operators need to be allowed to manage their networks as they see fit to
alleviate congestion and combat illegal file-sharing. (Editing by Gerald
E. McCormick, Phil Berlowitz)
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And here's the spin from Free Press:
Subject: An Imminent Victory for 'Net Neutrality' Advocates
July 11, 2008, 12:53 am
An Imminent Victory for 'Net Neutrality' Advocates By Vindu Goel
When Comcast admitted last fall that it was blocking - or slowing down,
as the company preferred to call it - certain file transfers by
customers, a lot of people complained that the company was unfairly
discriminating against heavy Internet users.
Now it seems that the Federal Communications Commission is poised to
The Associated Press reported late Thursday that the F.C.C.'s chairman,
Kevin J. Martin, has concluded that Comcast improperly blocked some file
transfers. Mr. Martin told the A.P. he would recommend that the
commission punish Comcast, and order it to stop the blocking, tell the
commission how and how often it blocked file transfers and disclose to
consumers its future plans for managing its network.
Such an action would be the first time that regulators have slapped an
Internet provider for violating F.C.C. open-access rules. Those rules
are designed to prevent providers from favoring some services over
others - for example, by accelerating the transfer of video from their
own movie service or slowing down transfers from competitors.
That will surely please "net neutrality" advocates like Free Press,
which brought the original complaint. The group issued a statement
Thursday night saying: "The F.C.C. now appears ready to take action on
behalf of consumers. This is an historic test for whether the law will
protect the open Internet. If the commission decisively rules against
Comcast, it will be a remarkable victory for organized people over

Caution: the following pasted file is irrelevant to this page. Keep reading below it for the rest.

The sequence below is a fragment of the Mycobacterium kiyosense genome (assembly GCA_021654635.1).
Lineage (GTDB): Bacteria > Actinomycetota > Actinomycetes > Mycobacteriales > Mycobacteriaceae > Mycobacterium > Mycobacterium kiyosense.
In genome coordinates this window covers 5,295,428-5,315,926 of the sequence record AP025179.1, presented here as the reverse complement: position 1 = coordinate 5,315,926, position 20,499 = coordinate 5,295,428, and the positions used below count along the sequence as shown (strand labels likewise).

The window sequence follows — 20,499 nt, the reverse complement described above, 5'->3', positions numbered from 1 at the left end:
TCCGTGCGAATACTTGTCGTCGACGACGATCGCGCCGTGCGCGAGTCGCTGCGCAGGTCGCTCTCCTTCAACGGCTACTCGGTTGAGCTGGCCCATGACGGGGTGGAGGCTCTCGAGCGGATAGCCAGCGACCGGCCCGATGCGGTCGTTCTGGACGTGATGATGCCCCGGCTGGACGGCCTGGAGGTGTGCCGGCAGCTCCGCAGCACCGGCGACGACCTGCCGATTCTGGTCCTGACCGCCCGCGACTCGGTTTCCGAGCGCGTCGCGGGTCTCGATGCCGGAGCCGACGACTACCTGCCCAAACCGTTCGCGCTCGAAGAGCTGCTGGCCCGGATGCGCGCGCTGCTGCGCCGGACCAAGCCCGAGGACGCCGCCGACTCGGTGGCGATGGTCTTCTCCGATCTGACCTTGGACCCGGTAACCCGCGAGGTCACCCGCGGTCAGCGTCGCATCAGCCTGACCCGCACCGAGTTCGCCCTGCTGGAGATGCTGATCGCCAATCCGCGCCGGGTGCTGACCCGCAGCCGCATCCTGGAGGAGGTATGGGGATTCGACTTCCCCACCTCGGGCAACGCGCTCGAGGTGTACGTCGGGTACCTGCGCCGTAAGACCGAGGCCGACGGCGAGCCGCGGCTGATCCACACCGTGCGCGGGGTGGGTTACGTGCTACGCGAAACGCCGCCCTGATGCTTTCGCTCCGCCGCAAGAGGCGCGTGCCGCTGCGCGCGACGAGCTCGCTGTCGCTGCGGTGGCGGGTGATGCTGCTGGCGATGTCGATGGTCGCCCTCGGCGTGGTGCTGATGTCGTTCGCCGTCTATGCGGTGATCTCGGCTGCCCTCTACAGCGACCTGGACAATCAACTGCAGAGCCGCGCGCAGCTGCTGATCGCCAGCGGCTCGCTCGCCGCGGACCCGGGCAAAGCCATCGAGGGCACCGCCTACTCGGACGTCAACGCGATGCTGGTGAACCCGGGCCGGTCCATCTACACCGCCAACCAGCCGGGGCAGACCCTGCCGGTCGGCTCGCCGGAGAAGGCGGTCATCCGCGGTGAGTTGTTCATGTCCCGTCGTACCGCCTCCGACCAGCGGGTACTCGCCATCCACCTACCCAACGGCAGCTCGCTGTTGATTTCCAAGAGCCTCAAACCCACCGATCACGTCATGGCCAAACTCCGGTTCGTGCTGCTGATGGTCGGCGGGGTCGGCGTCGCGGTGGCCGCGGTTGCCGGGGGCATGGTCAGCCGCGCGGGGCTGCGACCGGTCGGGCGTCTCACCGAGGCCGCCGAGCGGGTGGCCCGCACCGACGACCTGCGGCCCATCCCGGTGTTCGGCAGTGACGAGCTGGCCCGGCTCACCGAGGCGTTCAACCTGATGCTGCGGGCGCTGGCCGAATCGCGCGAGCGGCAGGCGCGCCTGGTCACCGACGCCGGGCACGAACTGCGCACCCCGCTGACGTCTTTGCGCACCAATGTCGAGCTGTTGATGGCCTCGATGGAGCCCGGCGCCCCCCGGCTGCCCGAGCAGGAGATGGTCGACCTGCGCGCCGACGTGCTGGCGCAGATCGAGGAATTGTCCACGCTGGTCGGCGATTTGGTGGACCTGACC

Comcast's blocking efforts ignited a wildfire of criticism last fall,
after the A.P. tested Comcast's network and reported that the cable
company was manipulating Internet protocols to intermittently block file
transfers made by customers using a popular program called BitTorrent.
Comcast, the nation's largest cable provider, admitted that it was
slowing down certain traffic but claimed it was legitimately managing
its network so that a few bandwidth hogs didn't bog things down for
Still, in response to critics, the company decided to work with
BitTorrent and experiment with other traffic-management techniques to
handle the loads on its network.
The dirty little secret of the Internet industry is that all the
providers use software tools to manage their network traffic. Comcast
got caught and may have been more aggressive than some rivals, but it's
certainly not alone.
Mr. Martin's proposed ruling in favor of openness could actually end up
hurting Internet users if it accelerates the nascent moves by the
industry to charge customers based on how much data they use instead of
offering essentially unlimited data for a flat fee.
From: Megan Tady, Campaign Coordinator
Free Press: www.freepress.net
413.585.1533 ext. 216